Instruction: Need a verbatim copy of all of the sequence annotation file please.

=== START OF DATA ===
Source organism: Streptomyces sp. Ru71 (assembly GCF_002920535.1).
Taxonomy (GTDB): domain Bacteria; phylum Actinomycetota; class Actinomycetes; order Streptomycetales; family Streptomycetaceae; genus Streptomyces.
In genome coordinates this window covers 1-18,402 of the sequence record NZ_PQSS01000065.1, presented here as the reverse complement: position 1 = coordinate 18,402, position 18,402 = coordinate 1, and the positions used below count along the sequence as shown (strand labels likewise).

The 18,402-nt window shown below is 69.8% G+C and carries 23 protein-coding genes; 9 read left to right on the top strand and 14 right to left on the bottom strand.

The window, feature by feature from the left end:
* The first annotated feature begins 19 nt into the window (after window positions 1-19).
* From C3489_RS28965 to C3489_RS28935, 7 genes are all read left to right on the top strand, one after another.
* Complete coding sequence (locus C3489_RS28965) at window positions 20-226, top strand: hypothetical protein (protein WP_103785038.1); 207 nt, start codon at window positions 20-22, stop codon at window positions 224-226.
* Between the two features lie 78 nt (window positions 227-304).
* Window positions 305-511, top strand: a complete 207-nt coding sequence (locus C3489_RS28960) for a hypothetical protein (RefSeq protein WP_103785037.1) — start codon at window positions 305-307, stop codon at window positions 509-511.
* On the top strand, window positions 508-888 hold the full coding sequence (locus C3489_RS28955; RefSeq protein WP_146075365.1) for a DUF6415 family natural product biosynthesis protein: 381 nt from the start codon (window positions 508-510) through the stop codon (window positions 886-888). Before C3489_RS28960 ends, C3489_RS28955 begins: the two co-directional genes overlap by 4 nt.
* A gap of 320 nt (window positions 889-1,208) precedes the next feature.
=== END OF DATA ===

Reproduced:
Source organism: Streptomyces sp. Ru71 (assembly GCF_002920535.1).
Taxonomy (GTDB): domain Bacteria; phylum Actinomycetota; class Actinomycetes; order Streptomycetales; family Streptomycetaceae; genus Streptomyces.
In genome coordinates this window covers 1-18,402 of the sequence record NZ_PQSS01000065.1, presented here as the reverse complement: position 1 = coordinate 18,402, position 18,402 = coordinate 1, and the positions used below count along the sequence as shown (strand labels likewise).

The 18,402-nt window shown below is 69.8% G+C and carries 23 protein-coding genes; 9 read left to right on the top strand and 14 right to left on the bottom strand.

The window, feature by feature from the left end:
* The first annotated feature begins 19 nt into the window (after window positions 1-19).
* From C3489_RS28965 to C3489_RS28935, 7 genes are all read left to right on the top strand, one after another.
* Complete coding sequence (locus C3489_RS28965) at window positions 20-226, top strand: hypothetical protein (protein WP_103785038.1); 207 nt, start codon at window positions 20-22, stop codon at window positions 224-226.
* Between the two features lie 78 nt (window positions 227-304).
* Window positions 305-511, top strand: a complete 207-nt coding sequence (locus C3489_RS28960) for a hypothetical protein (RefSeq protein WP_103785037.1) — start codon at window positions 305-307, stop codon at window positions 509-511.
* On the top strand, window positions 508-888 hold the full coding sequence (locus C3489_RS28955; RefSeq protein WP_146075365.1) for a DUF6415 family natural product biosynthesis protein: 381 nt from the start codon (window positions 508-510) through the stop codon (window positions 886-888). Before C3489_RS28960 ends, C3489_RS28955 begins: the two co-directional genes overlap by 4 nt.
* A gap of 320 nt (window positions 889-1,208) precedes the next feature.